No one material can be used to fireproof a garden room, rather thought has to be given to the fire rating of each layer of the multi-layer build-up typical in garden room design. In reality, the materials commonly used in garden room design will eventually burn away, but garden room designers can choose & mix materials that combine together to extend the time you have to safely evacuate the garden room.

Garden rooms less than 1 meter from a boundary

Many garden room buyers choose to buy a 2.5-meterter high garden room because it can be sited close to the boundary under the Permitted Development rules. However, if you are siting your garden room within 1 meter of any boundary it should be constructed substantially of non-combustible materials if it sits on a footprint of between 15 and 30 square meters.

As a buyer, who is wanting to site your garden room within 1 meter of any boundary, it would be wise to question your chosen supplier about their specification and the non-combustible materials used in the build-up, to ensure you are meeting this rule.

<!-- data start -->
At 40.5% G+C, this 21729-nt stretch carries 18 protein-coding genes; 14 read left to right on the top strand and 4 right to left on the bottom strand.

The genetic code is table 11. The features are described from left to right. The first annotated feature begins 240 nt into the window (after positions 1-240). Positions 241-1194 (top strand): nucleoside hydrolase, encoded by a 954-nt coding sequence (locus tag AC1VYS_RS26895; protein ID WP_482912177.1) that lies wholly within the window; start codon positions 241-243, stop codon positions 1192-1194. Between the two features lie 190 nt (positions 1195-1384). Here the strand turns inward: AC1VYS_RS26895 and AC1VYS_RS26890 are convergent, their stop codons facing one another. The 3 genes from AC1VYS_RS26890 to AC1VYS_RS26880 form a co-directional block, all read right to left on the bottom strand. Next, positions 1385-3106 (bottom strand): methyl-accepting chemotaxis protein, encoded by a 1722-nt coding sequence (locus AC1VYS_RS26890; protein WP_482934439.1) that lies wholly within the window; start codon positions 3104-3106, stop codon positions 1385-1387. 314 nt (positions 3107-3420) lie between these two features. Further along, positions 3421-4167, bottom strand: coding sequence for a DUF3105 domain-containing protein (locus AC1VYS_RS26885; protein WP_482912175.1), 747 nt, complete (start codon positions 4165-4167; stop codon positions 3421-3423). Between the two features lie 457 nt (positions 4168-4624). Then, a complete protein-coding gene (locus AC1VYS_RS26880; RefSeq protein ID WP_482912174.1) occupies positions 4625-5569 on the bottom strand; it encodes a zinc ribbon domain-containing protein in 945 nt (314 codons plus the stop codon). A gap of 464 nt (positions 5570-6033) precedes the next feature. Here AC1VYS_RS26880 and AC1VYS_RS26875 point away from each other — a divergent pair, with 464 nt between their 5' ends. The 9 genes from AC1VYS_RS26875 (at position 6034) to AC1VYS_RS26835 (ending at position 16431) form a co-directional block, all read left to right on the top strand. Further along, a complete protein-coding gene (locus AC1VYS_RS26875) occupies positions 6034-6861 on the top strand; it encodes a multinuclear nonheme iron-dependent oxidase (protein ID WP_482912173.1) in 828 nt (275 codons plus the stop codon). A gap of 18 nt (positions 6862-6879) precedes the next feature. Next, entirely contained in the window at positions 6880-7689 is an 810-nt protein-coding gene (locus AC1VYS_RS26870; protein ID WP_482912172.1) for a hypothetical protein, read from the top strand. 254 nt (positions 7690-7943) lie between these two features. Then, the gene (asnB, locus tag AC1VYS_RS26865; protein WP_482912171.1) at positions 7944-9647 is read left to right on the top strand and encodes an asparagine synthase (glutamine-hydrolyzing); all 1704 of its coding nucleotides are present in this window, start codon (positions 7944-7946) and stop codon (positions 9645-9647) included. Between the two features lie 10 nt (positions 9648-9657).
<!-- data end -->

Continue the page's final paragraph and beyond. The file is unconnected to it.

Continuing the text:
Many garden room designers have given fire proofing a lot of thought

As we mentioned in many cases a garden room does not need to comply with Building Regulations. However, a number of garden room companies either design all their buildings to Building Regulation codes as standard, or have fire saftey at the forefront of their mind and will implement the necessary measures on a build by build basis.

My Eco Space, for instance, has given the events at Grenfell Tower, had their garden room specification re-checked by a Surveyor to ensure it meets the relevant codes in relation to fire safety. My Eco Space garden rooms have a fire containment time of 110 minutes – at just short of 2 hours, this should be more than enough time to safely leave a single storey building like a garden room. For more information about their specification talk to the My Eco Space team on 0113 880 0294 or drop them an email: [email protected] Visit the My Eco Space website to explore their garden room designs.